Many people who have Paget's disease also develop osteoarthritis. However, this is not the case for all Paget's disease sufferers.
Q. What is osteoarthritis?
A.Osteoarthritis (literally: inflammation of bone and joint) is a condition that can cause a slow progression of joint pain, stiffness, and limitation of movement. Any joint may be involved, but weight-bearing joints such as the hip and knee, as well as the spine (particularly the lumbar spine), are most commonly affected.
Osteoarthritis is caused by changes in the cartilage (a rubbery. Shock-absorbing structure in the joint on the ends of the bone), bone, ligaments, and muscle around the joint. When cartilage is no longer smooth and rubbery, movement puts excessive pressure on the bone, often causing pain.
Osteoarthritis may lead to reduced function and, in some cases, can cause severe disability.
Q. What is the relationship between Paget's disease and osteoarthritis?
A. There are several ways that Paget's disease may
When someone has both Paget's disease and osteoarthritis, how is the
- Paget's disease often alters the normal design of the bone under the cartilage of the joint.
- Paget's disease may cause the long bones (such as the bone of the thigh or leg) to bow (curve) and bend, placing abnormal stresses on the joint.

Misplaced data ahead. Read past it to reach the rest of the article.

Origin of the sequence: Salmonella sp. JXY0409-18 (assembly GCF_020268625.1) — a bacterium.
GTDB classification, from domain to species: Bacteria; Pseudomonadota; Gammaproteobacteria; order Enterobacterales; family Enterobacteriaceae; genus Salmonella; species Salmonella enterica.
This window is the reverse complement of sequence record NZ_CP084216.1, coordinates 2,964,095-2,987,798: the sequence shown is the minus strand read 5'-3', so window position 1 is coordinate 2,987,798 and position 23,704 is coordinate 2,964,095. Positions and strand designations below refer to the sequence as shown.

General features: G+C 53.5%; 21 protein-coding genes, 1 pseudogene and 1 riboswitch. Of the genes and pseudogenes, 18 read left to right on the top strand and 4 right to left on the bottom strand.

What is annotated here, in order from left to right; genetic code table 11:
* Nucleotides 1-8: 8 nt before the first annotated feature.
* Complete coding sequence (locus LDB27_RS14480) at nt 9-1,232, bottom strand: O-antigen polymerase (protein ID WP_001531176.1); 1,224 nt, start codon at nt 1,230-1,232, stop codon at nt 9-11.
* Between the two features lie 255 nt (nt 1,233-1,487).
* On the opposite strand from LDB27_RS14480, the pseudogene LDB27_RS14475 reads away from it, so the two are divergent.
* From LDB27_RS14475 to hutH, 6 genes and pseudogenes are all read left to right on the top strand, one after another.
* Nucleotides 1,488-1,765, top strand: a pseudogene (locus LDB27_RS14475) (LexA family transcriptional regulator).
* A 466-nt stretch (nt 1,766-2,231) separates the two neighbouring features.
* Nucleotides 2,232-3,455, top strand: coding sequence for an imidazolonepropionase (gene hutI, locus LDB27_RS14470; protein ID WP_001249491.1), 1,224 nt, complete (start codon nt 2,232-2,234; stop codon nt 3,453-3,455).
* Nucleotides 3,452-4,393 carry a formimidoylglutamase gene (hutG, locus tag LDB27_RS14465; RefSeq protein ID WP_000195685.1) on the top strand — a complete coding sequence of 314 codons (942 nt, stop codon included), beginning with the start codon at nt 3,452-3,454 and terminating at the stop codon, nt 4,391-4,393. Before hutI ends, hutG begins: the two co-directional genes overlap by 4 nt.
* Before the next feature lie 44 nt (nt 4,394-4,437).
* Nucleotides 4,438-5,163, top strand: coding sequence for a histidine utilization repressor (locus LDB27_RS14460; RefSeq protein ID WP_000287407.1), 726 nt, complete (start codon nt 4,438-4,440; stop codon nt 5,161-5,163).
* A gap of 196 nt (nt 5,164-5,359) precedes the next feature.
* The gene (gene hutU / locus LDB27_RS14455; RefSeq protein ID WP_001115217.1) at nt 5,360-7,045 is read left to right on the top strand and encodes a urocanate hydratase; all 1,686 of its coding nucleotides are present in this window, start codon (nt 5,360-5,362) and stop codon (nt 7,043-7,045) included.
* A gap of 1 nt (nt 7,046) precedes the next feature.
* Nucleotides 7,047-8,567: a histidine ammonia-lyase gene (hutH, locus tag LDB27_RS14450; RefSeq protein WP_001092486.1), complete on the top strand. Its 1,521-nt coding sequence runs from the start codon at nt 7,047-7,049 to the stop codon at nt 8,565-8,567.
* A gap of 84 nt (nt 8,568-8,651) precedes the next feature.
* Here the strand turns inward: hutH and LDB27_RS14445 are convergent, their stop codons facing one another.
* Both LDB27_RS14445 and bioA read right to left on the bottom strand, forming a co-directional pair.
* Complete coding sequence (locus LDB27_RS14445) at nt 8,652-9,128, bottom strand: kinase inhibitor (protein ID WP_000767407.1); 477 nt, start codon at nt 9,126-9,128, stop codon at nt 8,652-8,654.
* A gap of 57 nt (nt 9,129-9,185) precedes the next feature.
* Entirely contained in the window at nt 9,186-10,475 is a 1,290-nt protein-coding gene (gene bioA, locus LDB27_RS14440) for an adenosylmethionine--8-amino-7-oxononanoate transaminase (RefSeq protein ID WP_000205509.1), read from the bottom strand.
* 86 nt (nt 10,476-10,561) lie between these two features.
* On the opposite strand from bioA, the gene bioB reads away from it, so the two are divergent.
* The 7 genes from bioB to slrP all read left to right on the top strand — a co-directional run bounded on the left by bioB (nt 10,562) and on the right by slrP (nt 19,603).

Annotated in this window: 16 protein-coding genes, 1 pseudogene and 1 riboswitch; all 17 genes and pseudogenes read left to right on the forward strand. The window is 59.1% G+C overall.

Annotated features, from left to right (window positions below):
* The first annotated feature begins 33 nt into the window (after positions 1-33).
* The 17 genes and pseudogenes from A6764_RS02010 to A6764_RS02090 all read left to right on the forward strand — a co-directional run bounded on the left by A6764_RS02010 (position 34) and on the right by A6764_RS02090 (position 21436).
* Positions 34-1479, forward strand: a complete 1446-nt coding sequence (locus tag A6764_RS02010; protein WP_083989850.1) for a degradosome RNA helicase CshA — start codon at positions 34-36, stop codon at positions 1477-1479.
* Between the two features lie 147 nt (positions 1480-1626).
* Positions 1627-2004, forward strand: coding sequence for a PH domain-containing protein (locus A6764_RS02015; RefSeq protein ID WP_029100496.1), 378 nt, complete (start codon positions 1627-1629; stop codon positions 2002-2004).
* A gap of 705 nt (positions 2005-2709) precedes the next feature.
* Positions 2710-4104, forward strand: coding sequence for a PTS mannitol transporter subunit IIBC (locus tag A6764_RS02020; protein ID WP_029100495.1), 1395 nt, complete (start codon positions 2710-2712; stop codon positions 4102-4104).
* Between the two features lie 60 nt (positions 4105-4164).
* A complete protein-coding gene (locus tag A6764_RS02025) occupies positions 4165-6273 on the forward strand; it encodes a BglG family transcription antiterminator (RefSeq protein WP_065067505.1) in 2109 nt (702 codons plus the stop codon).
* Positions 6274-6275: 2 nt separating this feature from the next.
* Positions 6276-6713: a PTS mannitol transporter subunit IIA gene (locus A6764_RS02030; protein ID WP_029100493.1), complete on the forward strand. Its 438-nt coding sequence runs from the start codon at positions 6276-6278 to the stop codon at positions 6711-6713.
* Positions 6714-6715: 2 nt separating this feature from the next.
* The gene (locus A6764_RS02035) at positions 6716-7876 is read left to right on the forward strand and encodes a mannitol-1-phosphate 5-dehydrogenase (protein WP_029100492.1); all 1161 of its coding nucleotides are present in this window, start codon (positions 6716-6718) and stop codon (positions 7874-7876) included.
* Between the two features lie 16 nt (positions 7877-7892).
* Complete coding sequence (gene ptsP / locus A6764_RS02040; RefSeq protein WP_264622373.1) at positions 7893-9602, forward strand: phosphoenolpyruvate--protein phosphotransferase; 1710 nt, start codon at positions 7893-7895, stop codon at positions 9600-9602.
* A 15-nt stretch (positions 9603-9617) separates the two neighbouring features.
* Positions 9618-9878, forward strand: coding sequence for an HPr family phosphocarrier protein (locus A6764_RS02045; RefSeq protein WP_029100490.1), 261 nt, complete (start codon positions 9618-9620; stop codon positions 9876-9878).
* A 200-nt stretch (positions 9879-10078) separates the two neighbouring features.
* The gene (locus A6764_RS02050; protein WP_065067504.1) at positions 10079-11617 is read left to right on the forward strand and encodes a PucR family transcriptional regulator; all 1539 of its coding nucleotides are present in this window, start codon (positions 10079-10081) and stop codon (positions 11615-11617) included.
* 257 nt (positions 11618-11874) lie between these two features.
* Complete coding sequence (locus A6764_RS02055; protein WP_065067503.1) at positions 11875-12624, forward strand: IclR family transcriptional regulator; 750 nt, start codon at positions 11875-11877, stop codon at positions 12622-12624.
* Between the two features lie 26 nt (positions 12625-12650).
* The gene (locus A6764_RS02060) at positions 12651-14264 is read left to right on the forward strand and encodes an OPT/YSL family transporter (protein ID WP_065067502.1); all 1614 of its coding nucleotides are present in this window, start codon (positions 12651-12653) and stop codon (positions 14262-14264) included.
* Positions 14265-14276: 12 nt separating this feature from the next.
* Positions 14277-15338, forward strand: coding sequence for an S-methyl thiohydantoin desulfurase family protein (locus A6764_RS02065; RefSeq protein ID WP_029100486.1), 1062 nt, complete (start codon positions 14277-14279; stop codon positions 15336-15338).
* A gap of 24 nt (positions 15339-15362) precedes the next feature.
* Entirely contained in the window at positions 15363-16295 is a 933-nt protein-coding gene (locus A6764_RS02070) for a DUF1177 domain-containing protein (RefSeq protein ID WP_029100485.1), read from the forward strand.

- Enlargement of the bones in the spine may cause the normal curvature of the back to change./font>
- The pelvis may become softened, causing the hips to develop osteoarthritis and pushing the pelvis inward. If this happens, the person may have difficulty standing.
A. The diagnosis of osteoarthritis in Paget's disease usually includes blood tests and an x-ray. The bone changes found on the x-ray are helpful in diagnosing both osteoarthritis and Paget's disease. Blood and urine tests often help rule out other possible causes of arthritis. There is no easy way to distinguish the two conditions, and the judgment of the physician is critically important in making the decision.
Q. How is the osteoarthritis that is associated with Paget's
A. The goal of therapy for osteoarthritis is to relieve pain and to improve and preserve joint function. The treatment plan can include medications, physical/occupational therapy, mechanical devices, weight control, exercise, and application of heat or cold to reduce muscle spasm. Treatment may also include an injection with a steroid medication (if inflammation is present), other medications that reduce inflammation, and medications that reduce pain. Under certain circumstances, surgery may be needed. The prognosis following hip or knee surgery for osteoarthritis is excellent, even in the presence of Paget's disease.
For patients with Paget's disease, pre-operative treatment with anti-pagetic therapy helps to decrease bleeding and other complications during surgery. If you have Paget's disease and are having surgery on the joint affected by Paget's disease, be sure to discuss pre-treatment with your physician.
Q. What is the overall outcome for people who have both Paget's
disease and osteoarthritis?
A. Since effective therapies are available for both Paget's disease and osteoarthritis, the combination of Paget's disease and arthritis in the same patient need not be severe.
For arthritis information, call the toll-free Arthritis Foundation
(800) 283-7800. In Canada, call The Arthritis Society at (416) 979-7228.